Collins gives Elizabeth reasons why she should marry him, he says, “[I]t is by no means certain that another offer of marriage may ever be made you” (Austen, p.74). Mr. Collins tells Elizabeth that she should agree to his marriage proposal since there is little chance she will ever receive another marriage proposal. The reason he tells her she should marry him is not for love, but rather out of fear that she will never get a second chance. Mr. Collins is not the only one who tells Elizabeth this. Her mother too pushes her daughter to accept that first marriage proposals she receives. While other women in the novel such as Elizabeth’s friend, Charlotte, fall for this pressure Elizabeth does not and in the end Elizabeth receives two more proposals after this one. Elizabeth defies the wrong expectation that is addressed in Mr. Collins’s proposal, when she refuses to marry him out fear of never receiving another
The author created Charlotte and Mr. Collin's relationship to exemplify this observation. It also conveys the reader that some women and men made themselves fall in "love" just to be married. Impassively explaining to Elizabeth why she accepted Mr. Collins's proposal, Charlotte admits "[she] ask(s) only a comfortable home; and considering Mr. Collins's character, connections, and situations in life, [she] [is] convinced that [her] chance of happiness with him is fair, as most people can boast on entering the marriage state" (Austen 123). Concentrating on her friend Charlotte's nonchalant attitude towards her serious engagement with unbearable Mr. Collins, Elizabeth felt sorry for her internally miserable friend. The reader is presented with the idea that, "in other societies, 'love', in terms of the strong bond of affection between man and woman, does not play a prominent role or even a significant role," (Baker) in this period at all. Intermingling of social hierarchies and true love were a rare combination; but Mr. Darcy, nevertheless, gradually learned he loved the flaws that Elizabeth possessed along with her family's, as she did for him, and they learned they did not have to settle for each other at
Nobody would have expected Jane Austen to become as successful of a writer as she has. Her experiences with the outside world were limited as she never left the south of England, however the lack of travel did not affect the author’s imagination. Staying at home allowed her writing to focus on personal experiences dealing with family, society and class. Pride and Prejudice, like many of her other novels, is highly autobiographical and Elizabeth Bennet, the protagonist, and the choices she makes often resemble those of Austen and her family’s. In her novel Pride and Prejudice, Jane Austen uses her own experiences to promote the three main themes: one should marry for love and happiness, not for stability, social class is overvalued and should not be used to influence people, and women of the time were dependent upon men to live.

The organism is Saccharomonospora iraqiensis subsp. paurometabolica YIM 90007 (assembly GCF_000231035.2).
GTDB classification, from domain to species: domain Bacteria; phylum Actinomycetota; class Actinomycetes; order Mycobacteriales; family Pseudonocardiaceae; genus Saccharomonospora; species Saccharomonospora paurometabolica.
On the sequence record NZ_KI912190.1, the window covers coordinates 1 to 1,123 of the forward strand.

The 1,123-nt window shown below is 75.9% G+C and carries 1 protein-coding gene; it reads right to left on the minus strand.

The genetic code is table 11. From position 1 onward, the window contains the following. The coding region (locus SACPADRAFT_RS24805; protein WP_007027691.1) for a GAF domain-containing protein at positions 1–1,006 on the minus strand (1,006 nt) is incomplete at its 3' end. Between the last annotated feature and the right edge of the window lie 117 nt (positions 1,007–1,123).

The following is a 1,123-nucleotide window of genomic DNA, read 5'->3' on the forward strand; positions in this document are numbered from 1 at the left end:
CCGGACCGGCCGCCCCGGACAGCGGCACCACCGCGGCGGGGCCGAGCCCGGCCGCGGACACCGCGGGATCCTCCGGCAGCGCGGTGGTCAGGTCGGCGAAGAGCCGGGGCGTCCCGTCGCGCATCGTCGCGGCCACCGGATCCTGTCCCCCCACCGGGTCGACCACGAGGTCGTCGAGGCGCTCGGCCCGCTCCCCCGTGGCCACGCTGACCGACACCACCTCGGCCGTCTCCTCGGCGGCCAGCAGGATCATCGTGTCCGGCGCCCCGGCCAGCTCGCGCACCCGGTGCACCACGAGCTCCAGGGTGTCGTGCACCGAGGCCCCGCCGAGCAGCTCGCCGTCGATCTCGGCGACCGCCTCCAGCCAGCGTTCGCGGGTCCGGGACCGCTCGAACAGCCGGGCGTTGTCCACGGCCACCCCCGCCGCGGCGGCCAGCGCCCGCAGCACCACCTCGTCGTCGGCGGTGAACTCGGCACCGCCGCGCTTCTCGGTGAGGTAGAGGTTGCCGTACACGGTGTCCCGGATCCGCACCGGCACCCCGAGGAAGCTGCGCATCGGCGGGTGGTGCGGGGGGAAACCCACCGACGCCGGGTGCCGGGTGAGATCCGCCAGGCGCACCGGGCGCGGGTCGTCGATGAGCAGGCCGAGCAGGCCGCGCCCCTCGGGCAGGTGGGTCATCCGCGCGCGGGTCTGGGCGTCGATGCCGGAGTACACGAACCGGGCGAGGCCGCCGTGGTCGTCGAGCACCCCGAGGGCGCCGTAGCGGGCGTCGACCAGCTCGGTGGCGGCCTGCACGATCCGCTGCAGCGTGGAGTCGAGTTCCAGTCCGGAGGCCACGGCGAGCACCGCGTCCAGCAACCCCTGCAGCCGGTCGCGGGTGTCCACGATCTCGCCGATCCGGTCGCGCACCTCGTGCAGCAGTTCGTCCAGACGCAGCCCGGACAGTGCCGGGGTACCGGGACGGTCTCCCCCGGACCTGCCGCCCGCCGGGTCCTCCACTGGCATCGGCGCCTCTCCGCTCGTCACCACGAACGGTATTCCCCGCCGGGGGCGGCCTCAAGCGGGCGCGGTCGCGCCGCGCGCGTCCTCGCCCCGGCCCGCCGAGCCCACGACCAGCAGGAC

In Pride and Prejudice, Jane Austen introduces the major thematic concept of marriage and financial wealth. Throughout the novel, Austen depicts various relationships that exhibit the two recurring themes. Set during the regency period, the perception of marriage revolves around a universal truth. Austen claims that a single man “must be in want of a wife.” Hence, the social stature and wealth of men were of principal importance for women. Austen, however, hints that the opposite may prove more exact: a single woman, under the social limitations, is in want of a husband. Through this speculation, Austen acknowledges that the economic pressure of social acceptance serves as a foundation for a proper marriage.
Elizabeth Bennet and Charlotte Collins in Jane Austen’s Pride and Prejudice epitomize the two type of women of the era. Elizabeth is strong willed, independent, and wants to marry for love. Charlotte is the opposite. She is easily swayed by a man’s pocket and uses marriage as a way to move up in social status. Elizabeth and Charlotte are foils of each other.
In Pride and Prejudice Author Jane Austen claims that marriage should be between a man and women who love each other equally. Austen's disgust of Marriage and decorum in British culture is written through the eyes of main the main character in Pride and Prejudice, Miss Elizabeth Bennett. It is sad to think that marriage could be bought or in Elizabeth Bennett’s case not afforded. Marriage shouldn’t be the only measure of worth for women. Someone should not feel “repugnance” for a marriage due to situation.
Jane Austin ensures that marriage remains a central component to the main plotline throughout the novel. Through the use of Elizabeth as a literary tool, Austen is able to use her in order to portray her own feelings on marriage. In the novel, the opinion that comes through is that she is of the opinion that marriage should only take place on the basis of love. This is evident through the failings of those who marry for something other than love, and Darcy and Elizabeth’s success. The central plot of the novel is revealed quite plainly in the opening sentence
Most importantly, due to his religious duty. As she told her friend, Elizabeth, about accepting a proposal from Mr. Collins, Elizabeth full of of shock replied, “Engaged to Mr. Collins! My dear Charlotte, -- impossible” (Austen, 122). Elizabeth’s shock is because she believed he would not be the right person for her. However, Tony Tanner agrees that Charlotte views her marriage strictly as a “preservative from want” (Bloom, 66). This symbolizes Charlotte marries Collins because she did not want to be a load for her family especially her mother who went through difficulties to find her a mate Marrying Collins helps Charlotte than it did for him because she received advantages such as financial, security, and unburden to her family as well as getting a higher rank. She coldly admits to Elizabeth, “…I am not romantic, you know; I never was. I ask only a comfortable home; and considering Mr. Collins 's character, connection, and situation in life, I am convinced that my chance of happiness with him is as fair as most people can boast on entering the marriage state" (Austen, 123). Charlotte’s train of thought is Mr. Collins is her last option of marriage to have her own life instead of living with her parents. Their marriage is based on societal norms and she agrees to marry him, even with the knowledge that they have different personalities. She marries Collin in disregards of her self-respect and his undurable personality.